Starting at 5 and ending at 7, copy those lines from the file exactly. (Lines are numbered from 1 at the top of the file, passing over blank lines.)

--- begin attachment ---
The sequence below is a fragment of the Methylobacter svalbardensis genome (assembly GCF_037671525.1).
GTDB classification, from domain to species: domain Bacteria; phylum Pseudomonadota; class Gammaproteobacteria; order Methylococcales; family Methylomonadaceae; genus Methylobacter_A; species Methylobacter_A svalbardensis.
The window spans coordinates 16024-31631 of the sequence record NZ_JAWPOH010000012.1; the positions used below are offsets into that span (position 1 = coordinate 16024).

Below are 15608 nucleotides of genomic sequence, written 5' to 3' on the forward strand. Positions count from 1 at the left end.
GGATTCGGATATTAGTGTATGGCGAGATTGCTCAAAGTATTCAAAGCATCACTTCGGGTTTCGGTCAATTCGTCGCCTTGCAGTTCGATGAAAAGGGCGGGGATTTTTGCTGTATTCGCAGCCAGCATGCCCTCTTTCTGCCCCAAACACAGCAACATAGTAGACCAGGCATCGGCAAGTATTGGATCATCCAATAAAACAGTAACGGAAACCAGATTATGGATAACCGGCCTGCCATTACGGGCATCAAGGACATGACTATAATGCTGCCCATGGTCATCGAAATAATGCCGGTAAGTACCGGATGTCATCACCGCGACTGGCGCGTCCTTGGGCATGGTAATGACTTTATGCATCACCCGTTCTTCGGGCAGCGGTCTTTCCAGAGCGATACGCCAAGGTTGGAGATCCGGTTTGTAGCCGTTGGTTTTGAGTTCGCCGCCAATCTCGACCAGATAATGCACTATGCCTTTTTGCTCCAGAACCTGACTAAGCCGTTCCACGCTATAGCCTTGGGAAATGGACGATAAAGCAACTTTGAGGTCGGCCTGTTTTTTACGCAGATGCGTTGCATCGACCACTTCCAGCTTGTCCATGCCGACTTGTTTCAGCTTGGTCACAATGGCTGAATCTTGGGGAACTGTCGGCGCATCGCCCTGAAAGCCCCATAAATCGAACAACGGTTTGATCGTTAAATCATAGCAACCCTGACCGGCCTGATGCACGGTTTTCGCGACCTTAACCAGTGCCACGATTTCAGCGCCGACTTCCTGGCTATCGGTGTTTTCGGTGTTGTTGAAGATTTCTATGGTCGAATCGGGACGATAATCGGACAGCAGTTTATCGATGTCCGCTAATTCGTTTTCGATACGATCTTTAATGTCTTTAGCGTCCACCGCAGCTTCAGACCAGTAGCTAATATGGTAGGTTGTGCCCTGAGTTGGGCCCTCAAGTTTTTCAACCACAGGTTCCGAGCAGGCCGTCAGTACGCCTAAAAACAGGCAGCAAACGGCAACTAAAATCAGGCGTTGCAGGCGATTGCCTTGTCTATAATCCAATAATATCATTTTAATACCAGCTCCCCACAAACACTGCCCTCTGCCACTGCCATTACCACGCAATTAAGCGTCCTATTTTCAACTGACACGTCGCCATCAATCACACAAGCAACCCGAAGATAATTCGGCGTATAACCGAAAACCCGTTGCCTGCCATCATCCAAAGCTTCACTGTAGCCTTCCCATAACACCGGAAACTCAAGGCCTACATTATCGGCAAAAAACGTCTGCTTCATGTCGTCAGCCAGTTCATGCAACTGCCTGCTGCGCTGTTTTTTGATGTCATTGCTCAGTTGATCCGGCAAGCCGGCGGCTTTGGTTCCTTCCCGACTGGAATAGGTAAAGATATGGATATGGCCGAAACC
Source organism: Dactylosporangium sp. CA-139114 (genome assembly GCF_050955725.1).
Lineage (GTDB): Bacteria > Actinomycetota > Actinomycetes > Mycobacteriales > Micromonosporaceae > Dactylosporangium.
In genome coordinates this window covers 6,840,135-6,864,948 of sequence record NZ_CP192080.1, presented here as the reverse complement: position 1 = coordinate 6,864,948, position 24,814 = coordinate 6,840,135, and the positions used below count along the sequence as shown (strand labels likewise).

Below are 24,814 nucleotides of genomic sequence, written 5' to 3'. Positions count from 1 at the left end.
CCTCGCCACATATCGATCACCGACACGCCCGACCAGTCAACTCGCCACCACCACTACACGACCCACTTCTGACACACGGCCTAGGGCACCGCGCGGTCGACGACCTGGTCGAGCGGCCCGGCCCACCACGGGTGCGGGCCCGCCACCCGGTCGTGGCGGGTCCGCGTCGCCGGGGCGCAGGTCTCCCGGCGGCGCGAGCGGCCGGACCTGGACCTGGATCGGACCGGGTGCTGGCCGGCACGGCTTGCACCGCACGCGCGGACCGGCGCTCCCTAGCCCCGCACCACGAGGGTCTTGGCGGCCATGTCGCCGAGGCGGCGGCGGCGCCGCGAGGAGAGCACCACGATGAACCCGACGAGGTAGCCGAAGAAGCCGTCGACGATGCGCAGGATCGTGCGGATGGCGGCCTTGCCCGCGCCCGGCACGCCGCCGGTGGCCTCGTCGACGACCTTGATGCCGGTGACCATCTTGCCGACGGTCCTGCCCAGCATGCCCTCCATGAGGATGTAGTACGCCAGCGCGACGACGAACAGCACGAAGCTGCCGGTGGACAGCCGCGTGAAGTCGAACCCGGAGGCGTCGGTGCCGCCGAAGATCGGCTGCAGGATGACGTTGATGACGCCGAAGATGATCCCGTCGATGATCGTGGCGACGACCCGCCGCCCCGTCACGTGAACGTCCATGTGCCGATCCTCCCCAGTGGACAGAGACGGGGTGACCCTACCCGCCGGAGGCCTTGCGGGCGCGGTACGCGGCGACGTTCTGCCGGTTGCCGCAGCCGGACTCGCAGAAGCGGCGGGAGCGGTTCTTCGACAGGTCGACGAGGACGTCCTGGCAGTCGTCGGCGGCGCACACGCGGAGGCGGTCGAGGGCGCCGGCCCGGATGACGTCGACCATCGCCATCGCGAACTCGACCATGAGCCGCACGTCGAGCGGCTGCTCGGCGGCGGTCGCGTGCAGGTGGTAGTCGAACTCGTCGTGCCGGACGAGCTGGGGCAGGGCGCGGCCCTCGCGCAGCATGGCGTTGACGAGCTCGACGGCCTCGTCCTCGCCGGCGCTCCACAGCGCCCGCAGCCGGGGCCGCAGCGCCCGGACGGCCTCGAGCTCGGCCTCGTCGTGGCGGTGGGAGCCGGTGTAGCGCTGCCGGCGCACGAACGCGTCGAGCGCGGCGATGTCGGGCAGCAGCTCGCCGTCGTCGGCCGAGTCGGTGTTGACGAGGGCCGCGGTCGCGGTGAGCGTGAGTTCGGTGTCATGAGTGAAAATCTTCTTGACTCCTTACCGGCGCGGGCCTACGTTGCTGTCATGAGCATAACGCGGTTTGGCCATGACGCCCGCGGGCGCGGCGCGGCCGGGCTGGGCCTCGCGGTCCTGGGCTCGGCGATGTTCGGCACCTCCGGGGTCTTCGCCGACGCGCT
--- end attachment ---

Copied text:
GGATTCGGATATTAGTGTATGGCGAGATTGCTCAAAGTATTCAAAGCATCACTTCGGGTTTCGGTCAATTCGTCGCCTTGCAGTTCGATGAAAAGGGCGGGGATTTTTGCTGTATTCGCAGCCAGCATGCCCTCTTTCTGCCCCAAACACAGCAACATAGTAGACCAGGCATCGGCAAGTATTGGATCATCCAATAAAACAGTAACGGAAACCAGATTATGGATAACCGGCCTGCCATTACGGGCATCAAGGACATGACTATAATGCTGCCCATGGTCATCGAAATAATGCCGGTAAGTACCGGATGTCATCACCGCGACTGGCGCGTCCTTGGGCATGGTAATGACTTTATGCATCACCCGTTCTTCGGGCAGCGGTCTTTCCAGAGCGATACGCCAAGGTTGGAGATCCGGTTTGTAGCCGTTGGTTTTGAGTTCGCCGCCAATCTCGACCAGATAATGCACTATGCCTTTTTGCTCCAGAACCTGACTAAGCCGTTCCACGCTATAGCCTTGGGAAATGGACGATAAAGCAACTTTGAGGTCGGCCTGTTTTTTACGCAGATGCGTTGCATCGACCACTTCCAGCTTGTCCATGCCGACTTGTTTCAGCTTGGTCACAATGGCTGAATCTTGGGGAACTGTCGGCGCATCGCCCTGAAAGCCCCATAAATCGAACAACGGTTTGATCGTTAAATCATAGCAACCCTGACCGGCCTGATGCACGGTTTTCGCGACCTTAACCAGTGCCACGATTTCAGCGCCGACTTCCTGGCTATCGGTGTTTTCGGTGTTGTTGAAGATTTCTATGGTCGAATCGGGACGATAATCGGACAGCAGTTTATCGATGTCCGCTAATTCGTTTTCGATACGATCTTTAATGTCTTTAGCGTCCACCGCAGCTTCAGACCAGTAGCTAATATGGTAGGTTGTGCCCTGAGTTGGGCCCTCAAGTTTTTCAACCACAGGTTCCGAGCAGGCCGTCAGTACGCCTAAAAACAGGCAGCAAACGGCAACTAAAATCAGGCGTTGCAGGCGATTGCCTTGTCTATAATCCAATAATATCATTTTAATACCAGCTCCCCACAAACACTGCCCTCTGCCACTGCCATTACCACGCAATTAAGCGTCCTATTTTCAACTGACACGTCGCCATCAATCACACAAGCAACCCGAAGATAATTCGGCGTATAACCGAAAACCCGTTGCCTGCCATCATCCAAAGCTTCACTGTAGCCTTCCCATAACACCGGAAACTCAAGGCCTACATTATCGGCAAAAAACGTCTGCTTCATGTCGTCAGCCAGTTCATGCAACTGCCTGCTGCGCTGTTTTTTGATGTCATTGCTCAGTTGATCCGGCAAGCCGGCGGCTTTGGTTCCTTCCCGACTGGAATAGGTAAAGATATGGATATGGCCGAAACC
Source organism: Dactylosporangium sp. CA-139114 (genome assembly GCF_050955725.1).
Lineage (GTDB): Bacteria > Actinomycetota > Actinomycetes > Mycobacteriales > Micromonosporaceae > Dactylosporangium.